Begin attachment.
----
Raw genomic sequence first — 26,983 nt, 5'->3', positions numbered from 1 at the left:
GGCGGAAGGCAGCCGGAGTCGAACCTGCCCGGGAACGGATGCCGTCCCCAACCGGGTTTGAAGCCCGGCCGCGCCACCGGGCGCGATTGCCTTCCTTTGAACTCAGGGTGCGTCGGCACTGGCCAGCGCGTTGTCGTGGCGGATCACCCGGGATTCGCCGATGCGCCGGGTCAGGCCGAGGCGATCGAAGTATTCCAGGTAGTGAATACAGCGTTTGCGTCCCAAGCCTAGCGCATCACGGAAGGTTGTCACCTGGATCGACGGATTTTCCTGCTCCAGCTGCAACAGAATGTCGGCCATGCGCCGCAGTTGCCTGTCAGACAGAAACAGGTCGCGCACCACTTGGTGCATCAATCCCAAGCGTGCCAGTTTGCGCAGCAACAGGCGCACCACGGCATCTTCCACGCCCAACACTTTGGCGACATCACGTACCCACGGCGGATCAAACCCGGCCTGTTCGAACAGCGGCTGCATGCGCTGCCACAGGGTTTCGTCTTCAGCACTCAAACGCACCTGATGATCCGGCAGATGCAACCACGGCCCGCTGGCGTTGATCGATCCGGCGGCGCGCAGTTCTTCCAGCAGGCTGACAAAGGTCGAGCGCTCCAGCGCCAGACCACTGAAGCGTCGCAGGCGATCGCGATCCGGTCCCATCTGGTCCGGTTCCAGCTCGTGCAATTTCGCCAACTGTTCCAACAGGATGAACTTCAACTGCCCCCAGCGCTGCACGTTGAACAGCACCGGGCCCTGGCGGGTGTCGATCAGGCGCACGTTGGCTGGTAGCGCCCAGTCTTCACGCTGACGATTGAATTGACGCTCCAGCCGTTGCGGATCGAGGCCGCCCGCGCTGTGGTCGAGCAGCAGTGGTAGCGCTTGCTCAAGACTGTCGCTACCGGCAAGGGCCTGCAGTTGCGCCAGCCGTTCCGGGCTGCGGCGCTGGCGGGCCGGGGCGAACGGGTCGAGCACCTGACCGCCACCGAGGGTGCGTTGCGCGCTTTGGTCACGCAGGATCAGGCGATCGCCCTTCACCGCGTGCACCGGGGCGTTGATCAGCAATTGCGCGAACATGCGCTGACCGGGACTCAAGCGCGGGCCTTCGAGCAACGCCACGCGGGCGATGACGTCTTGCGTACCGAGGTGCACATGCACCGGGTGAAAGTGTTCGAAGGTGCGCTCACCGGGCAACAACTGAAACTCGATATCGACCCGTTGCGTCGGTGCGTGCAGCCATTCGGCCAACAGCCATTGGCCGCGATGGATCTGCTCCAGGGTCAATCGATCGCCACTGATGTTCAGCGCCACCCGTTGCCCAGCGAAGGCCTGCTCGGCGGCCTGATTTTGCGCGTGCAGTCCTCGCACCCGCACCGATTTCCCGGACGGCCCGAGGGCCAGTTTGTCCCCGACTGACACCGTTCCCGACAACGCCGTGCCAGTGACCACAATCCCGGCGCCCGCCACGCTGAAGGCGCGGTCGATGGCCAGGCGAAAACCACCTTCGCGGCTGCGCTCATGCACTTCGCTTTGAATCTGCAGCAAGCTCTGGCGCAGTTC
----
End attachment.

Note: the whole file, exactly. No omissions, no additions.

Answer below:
Raw genomic sequence first — 26,983 nt, 5'->3', positions numbered from 1 at the left:
GGCGGAAGGCAGCCGGAGTCGAACCTGCCCGGGAACGGATGCCGTCCCCAACCGGGTTTGAAGCCCGGCCGCGCCACCGGGCGCGATTGCCTTCCTTTGAACTCAGGGTGCGTCGGCACTGGCCAGCGCGTTGTCGTGGCGGATCACCCGGGATTCGCCGATGCGCCGGGTCAGGCCGAGGCGATCGAAGTATTCCAGGTAGTGAATACAGCGTTTGCGTCCCAAGCCTAGCGCATCACGGAAGGTTGTCACCTGGATCGACGGATTTTCCTGCTCCAGCTGCAACAGAATGTCGGCCATGCGCCGCAGTTGCCTGTCAGACAGAAACAGGTCGCGCACCACTTGGTGCATCAATCCCAAGCGTGCCAGTTTGCGCAGCAACAGGCGCACCACGGCATCTTCCACGCCCAACACTTTGGCGACATCACGTACCCACGGCGGATCAAACCCGGCCTGTTCGAACAGCGGCTGCATGCGCTGCCACAGGGTTTCGTCTTCAGCACTCAAACGCACCTGATGATCCGGCAGATGCAACCACGGCCCGCTGGCGTTGATCGATCCGGCGGCGCGCAGTTCTTCCAGCAGGCTGACAAAGGTCGAGCGCTCCAGCGCCAGACCACTGAAGCGTCGCAGGCGATCGCGATCCGGTCCCATCTGGTCCGGTTCCAGCTCGTGCAATTTCGCCAACTGTTCCAACAGGATGAACTTCAACTGCCCCCAGCGCTGCACGTTGAACAGCACCGGGCCCTGGCGGGTGTCGATCAGGCGCACGTTGGCTGGTAGCGCCCAGTCTTCACGCTGACGATTGAATTGACGCTCCAGCCGTTGCGGATCGAGGCCGCCCGCGCTGTGGTCGAGCAGCAGTGGTAGCGCTTGCTCAAGACTGTCGCTACCGGCAAGGGCCTGCAGTTGCGCCAGCCGTTCCGGGCTGCGGCGCTGGCGGGCCGGGGCGAACGGGTCGAGCACCTGACCGCCACCGAGGGTGCGTTGCGCGCTTTGGTCACGCAGGATCAGGCGATCGCCCTTCACCGCGTGCACCGGGGCGTTGATCAGCAATTGCGCGAACATGCGCTGACCGGGACTCAAGCGCGGGCCTTCGAGCAACGCCACGCGGGCGATGACGTCTTGCGTACCGAGGTGCACATGCACCGGGTGAAAGTGTTCGAAGGTGCGCTCACCGGGCAACAACTGAAACTCGATATCGACCCGTTGCGTCGGTGCGTGCAGCCATTCGGCCAACAGCCATTGGCCGCGATGGATCTGCTCCAGGGTCAATCGATCGCCACTGATGTTCAGCGCCACCCGTTGCCCAGCGAAGGCCTGCTCGGCGGCCTGATTTTGCGCGTGCAGTCCTCGCACCCGCACCGATTTCCCGGACGGCCCGAGGGCCAGTTTGTCCCCGACTGACACCGTTCCCGACAACGCCGTGCCAGTGACCACAATCCCGGCGCCCGCCACGCTGAAGGCGCGGTCGATGGCCAGGCGAAAACCACCTTCGCGGCTGCGCTCATGCACTTCGCTTTGAATCTGCAGCAAGCTCTGGCGCAGTTC